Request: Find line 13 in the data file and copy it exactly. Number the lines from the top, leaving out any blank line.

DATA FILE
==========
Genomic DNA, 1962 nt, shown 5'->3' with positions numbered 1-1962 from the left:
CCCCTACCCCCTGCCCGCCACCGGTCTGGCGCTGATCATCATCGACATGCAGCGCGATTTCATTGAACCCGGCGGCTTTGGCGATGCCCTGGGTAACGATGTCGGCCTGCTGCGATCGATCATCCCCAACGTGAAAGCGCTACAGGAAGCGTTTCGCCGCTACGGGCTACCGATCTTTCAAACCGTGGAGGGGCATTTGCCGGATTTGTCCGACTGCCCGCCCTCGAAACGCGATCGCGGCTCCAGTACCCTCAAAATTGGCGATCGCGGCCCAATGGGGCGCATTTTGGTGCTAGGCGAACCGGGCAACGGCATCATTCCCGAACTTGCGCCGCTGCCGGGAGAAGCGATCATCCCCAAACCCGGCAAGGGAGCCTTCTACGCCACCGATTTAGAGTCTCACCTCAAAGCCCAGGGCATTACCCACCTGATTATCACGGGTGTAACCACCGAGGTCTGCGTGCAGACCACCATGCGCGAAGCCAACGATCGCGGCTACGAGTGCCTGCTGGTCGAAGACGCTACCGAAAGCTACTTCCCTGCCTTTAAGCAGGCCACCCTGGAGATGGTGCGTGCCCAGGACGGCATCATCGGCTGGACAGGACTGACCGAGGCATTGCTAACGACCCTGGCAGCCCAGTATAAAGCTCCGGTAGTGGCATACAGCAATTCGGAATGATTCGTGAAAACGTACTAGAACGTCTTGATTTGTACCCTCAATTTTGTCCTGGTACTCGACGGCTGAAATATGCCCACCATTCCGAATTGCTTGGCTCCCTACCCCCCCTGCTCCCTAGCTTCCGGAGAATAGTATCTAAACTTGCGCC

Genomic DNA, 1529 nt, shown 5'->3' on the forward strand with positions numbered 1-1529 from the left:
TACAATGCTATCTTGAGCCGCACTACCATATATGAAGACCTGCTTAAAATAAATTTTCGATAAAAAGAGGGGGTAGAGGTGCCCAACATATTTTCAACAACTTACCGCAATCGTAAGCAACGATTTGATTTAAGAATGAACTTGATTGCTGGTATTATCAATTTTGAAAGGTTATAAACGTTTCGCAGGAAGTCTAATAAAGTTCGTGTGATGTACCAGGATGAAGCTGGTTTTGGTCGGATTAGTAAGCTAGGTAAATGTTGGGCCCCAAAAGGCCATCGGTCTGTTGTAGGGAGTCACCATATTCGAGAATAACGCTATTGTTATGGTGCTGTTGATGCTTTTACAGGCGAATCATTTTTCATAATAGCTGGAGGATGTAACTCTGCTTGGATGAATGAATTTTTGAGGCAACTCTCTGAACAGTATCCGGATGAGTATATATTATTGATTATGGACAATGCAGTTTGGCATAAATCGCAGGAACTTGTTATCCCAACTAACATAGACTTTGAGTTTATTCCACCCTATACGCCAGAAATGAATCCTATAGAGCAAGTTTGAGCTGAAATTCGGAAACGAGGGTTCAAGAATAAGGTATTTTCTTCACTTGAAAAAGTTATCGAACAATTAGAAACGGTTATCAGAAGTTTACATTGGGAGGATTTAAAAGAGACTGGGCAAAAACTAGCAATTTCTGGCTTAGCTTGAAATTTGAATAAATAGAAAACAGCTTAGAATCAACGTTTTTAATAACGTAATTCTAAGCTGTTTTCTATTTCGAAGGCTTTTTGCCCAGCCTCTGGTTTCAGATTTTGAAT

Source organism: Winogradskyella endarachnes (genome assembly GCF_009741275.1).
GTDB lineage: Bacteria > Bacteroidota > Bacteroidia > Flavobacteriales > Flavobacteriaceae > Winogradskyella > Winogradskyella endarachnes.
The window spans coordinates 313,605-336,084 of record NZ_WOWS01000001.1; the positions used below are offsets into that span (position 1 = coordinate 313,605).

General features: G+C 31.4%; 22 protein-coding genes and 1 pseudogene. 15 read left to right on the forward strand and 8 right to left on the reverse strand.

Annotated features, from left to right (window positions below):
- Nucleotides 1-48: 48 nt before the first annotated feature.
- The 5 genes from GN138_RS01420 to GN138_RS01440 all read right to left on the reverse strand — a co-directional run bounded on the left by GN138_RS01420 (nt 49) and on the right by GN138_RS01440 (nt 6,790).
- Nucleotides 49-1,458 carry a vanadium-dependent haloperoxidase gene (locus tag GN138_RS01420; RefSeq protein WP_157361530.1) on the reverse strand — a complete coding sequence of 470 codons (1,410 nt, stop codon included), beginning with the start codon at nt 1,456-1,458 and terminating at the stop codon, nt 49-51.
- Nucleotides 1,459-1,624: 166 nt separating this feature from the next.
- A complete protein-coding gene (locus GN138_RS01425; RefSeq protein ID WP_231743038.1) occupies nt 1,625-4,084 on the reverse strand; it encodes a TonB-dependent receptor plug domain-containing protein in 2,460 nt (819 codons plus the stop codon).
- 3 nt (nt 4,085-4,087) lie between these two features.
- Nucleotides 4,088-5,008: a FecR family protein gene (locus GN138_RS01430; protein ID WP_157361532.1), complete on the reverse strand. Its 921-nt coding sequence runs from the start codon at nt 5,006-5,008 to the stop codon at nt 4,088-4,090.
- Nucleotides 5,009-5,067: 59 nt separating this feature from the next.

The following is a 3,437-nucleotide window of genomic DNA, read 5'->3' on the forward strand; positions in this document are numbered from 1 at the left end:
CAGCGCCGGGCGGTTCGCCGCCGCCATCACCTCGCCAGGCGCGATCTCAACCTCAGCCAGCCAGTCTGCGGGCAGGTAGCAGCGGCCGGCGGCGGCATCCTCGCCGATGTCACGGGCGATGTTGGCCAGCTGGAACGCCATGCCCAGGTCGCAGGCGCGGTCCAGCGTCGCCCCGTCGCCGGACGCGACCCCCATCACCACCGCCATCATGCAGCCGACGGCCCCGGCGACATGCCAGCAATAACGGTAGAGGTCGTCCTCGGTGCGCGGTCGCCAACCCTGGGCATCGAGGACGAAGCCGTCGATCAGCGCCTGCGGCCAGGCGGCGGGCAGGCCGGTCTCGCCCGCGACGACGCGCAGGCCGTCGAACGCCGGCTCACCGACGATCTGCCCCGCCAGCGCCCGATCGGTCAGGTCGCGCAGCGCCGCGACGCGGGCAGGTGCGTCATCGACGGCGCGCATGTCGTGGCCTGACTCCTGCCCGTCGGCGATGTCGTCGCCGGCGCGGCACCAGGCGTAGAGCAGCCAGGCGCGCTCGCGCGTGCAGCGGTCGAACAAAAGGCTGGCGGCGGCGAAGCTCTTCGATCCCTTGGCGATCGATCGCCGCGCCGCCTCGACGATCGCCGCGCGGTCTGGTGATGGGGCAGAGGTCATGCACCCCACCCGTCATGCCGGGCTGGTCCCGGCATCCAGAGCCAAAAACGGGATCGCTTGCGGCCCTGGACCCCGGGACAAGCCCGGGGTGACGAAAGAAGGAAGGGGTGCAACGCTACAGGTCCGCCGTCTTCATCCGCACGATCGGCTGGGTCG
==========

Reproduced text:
- Nucleotides 1,459-1,624: 166 nt separating this feature from the next.